last update: February 2016
Asylum based on persecution because of gender identity or sexual orientation
(LGBT = Lesbian, gay, bisexual and transgender persons)
Denmark recognise persecution because of gender identity and sexual orientation. So if you can prove that you, because of your gender identity or sexual orientation, risk persecution or will be in a concrete risk of death penalty, torture or inhuman and degrading treatment at a return to your country of origin, you are entitled to asylum.
The most important thing is to explain your own experiences living as an LGBT person. What are the risks you face? In what ways have you been persecuted? What do you fear if returned to your home country?
You might be able to underpin your case with background information. The Immigration Service and Refugee Appeals Board have access to great amounts of information about the situation in different countries, and they will use this when considering your case. You may yourself see if you can find reports, articles or testimonies from organizations about the situation for homosexuals, bisexuals or transgender persons. Especially, you might be able to find relevant information in your own language. Give the information to your legal representative if you have one, so she or he can put it together. But remember: You typically don't get asylum because of the general situation in your country, but because of your personal situation in your country.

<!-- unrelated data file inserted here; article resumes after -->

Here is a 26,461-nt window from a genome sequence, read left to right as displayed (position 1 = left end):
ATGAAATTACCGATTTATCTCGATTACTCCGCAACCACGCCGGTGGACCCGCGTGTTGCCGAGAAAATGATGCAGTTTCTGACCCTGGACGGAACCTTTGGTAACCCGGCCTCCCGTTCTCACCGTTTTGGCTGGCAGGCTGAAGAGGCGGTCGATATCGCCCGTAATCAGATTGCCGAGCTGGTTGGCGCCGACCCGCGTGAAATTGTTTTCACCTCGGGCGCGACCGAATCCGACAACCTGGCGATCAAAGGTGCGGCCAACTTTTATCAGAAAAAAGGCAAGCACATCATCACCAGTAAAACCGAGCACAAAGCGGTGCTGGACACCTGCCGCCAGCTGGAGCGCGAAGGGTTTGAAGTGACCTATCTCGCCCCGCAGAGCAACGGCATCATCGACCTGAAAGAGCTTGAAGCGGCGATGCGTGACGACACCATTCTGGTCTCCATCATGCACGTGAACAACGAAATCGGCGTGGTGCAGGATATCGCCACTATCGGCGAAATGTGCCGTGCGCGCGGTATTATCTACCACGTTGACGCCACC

It is important that you explain about your sexual orientation or gender identity from the beginning of your case, and it is safe to do so. If you wait to later in your case, the Immigration Service or Refugee Appeals board might not believe you. These interviews can be intimidating, and you might be asked very intimate questions, and they might not believe your story or believe that you are LGBT. Remember that you can have a second person with you during the interviews.
If you do not want your family or children to know about some things you have gone through, you can demand to be interviewed separately about your own grounds for asylum.
Family reunification is possible in Denmark with a spouse, registered partner or cohabiting partner regardless of their sex or genderidentification.
In the asylum centres you can tell the staff about your special needs as LGBT. They are bound by a duty of confidentiality meaning that they cannot tell others. The group LGBT Asylum are in contact with Red Cross and others who run many of the centres, and you can contact them if you have specific issues regarding your situation in the center. LGBT Asylum also provide counselling regarding your asylum application.
More information and advice: